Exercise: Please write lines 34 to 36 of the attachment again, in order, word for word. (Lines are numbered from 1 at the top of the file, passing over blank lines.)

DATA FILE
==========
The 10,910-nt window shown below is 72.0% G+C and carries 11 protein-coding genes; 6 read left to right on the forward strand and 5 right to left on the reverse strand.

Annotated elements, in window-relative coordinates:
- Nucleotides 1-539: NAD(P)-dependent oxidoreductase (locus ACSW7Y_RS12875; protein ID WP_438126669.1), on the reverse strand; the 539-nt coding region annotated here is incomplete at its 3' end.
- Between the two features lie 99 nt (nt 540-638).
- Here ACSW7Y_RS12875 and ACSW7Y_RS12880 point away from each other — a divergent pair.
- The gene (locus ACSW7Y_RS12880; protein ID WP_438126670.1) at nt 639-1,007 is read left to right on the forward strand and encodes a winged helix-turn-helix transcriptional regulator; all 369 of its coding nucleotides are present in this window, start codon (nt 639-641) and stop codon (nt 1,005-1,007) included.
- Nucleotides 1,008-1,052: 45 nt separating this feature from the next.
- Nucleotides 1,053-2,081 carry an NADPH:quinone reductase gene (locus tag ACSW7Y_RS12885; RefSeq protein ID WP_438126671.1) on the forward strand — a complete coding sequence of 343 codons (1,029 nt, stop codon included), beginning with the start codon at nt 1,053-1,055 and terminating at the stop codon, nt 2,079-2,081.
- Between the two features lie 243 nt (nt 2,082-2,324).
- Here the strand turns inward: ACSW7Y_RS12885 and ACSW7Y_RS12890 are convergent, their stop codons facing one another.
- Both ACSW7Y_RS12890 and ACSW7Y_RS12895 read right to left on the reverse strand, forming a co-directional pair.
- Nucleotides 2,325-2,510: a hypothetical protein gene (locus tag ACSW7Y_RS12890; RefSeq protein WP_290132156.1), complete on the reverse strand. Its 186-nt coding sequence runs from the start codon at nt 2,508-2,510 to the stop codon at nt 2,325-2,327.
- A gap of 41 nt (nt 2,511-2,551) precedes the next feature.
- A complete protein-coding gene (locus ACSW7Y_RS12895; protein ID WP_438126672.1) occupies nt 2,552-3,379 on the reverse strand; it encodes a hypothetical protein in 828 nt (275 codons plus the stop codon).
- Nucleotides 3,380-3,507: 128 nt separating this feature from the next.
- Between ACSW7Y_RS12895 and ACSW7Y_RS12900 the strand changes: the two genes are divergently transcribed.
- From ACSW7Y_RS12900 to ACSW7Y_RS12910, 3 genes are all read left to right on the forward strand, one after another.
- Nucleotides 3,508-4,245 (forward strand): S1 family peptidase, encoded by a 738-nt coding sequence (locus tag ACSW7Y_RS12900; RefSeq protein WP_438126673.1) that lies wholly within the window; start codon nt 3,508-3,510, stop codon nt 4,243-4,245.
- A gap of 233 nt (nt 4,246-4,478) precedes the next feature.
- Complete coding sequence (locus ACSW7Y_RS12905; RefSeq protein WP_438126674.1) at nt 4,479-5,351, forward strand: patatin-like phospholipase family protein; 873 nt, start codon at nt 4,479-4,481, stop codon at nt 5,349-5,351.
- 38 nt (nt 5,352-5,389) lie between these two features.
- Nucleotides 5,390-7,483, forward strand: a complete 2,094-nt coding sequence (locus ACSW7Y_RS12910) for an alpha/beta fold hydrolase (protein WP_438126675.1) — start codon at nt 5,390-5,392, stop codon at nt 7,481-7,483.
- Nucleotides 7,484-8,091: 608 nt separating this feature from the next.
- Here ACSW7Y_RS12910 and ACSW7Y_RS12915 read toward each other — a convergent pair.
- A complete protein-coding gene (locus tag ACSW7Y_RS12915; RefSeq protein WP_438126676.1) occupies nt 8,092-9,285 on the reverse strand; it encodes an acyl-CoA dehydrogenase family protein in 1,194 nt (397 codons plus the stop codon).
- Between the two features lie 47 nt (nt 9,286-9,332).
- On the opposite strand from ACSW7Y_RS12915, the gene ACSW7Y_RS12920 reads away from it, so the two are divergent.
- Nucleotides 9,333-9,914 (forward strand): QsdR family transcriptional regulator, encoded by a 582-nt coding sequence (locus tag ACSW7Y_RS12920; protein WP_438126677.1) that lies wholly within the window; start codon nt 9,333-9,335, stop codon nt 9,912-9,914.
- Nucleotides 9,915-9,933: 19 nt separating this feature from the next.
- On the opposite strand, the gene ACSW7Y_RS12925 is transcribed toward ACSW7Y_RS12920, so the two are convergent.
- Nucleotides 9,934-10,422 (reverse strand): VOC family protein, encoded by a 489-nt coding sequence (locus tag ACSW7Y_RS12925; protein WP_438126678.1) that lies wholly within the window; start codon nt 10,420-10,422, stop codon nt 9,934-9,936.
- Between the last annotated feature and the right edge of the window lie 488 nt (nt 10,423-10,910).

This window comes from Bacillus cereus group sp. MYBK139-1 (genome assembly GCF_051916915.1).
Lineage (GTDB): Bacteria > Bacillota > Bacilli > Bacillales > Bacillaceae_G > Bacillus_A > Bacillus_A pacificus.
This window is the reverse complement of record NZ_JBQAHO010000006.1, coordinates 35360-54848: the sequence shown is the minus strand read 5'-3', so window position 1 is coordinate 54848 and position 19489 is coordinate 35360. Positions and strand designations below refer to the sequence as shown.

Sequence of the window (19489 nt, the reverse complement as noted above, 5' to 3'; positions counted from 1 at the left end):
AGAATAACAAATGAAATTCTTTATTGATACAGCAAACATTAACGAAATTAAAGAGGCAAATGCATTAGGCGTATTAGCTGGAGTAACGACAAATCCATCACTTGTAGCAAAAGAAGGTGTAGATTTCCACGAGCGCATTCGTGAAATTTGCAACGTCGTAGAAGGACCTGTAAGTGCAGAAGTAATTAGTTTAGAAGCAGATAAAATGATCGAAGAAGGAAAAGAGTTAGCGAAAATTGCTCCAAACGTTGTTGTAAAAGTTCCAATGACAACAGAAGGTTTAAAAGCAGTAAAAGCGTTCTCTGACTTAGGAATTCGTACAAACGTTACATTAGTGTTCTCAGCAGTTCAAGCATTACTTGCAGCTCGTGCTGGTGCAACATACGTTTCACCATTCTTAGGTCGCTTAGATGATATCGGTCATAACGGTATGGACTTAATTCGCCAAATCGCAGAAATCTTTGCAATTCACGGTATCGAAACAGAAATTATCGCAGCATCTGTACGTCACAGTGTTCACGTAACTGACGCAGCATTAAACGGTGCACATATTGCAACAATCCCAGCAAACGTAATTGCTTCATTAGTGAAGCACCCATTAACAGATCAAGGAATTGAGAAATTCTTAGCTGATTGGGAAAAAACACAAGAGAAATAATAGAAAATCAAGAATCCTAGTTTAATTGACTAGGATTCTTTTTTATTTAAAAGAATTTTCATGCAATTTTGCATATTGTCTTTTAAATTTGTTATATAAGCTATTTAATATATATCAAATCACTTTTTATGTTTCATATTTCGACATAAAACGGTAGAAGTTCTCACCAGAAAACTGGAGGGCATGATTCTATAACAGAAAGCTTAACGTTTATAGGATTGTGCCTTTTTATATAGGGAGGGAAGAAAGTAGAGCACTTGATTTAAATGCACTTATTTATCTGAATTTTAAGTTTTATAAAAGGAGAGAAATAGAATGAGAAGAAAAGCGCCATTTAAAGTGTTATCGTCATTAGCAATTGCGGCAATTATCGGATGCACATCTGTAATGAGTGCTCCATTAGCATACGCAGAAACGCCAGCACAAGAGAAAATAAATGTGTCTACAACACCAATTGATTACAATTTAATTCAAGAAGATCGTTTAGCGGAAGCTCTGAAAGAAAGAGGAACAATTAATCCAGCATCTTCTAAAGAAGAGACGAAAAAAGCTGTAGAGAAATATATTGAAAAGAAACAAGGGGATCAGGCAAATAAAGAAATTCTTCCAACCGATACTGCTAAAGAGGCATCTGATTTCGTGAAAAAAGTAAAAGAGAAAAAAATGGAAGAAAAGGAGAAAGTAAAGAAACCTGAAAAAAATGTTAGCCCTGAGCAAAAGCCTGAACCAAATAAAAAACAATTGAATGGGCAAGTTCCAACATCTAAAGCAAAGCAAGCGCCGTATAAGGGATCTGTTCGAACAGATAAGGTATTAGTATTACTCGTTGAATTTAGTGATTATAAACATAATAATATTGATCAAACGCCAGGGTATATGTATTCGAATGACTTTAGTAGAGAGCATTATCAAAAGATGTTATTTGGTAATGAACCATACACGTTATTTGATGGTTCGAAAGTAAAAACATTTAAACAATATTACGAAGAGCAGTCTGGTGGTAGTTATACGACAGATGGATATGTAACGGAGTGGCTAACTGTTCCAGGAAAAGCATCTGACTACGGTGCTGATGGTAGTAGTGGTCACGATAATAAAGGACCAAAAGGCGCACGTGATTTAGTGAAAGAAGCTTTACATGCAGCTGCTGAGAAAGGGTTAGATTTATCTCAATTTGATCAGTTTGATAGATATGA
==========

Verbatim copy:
Lineage (GTDB): Bacteria > Bacillota > Bacilli > Bacillales > Bacillaceae_G > Bacillus_A > Bacillus_A pacificus.
This window is the reverse complement of record NZ_JBQAHO010000006.1, coordinates 35360-54848: the sequence shown is the minus strand read 5'-3', so window position 1 is coordinate 54848 and position 19489 is coordinate 35360. Positions and strand designations below refer to the sequence as shown.

Sequence of the window (19489 nt, the reverse complement as noted above, 5' to 3'; positions counted from 1 at the left end):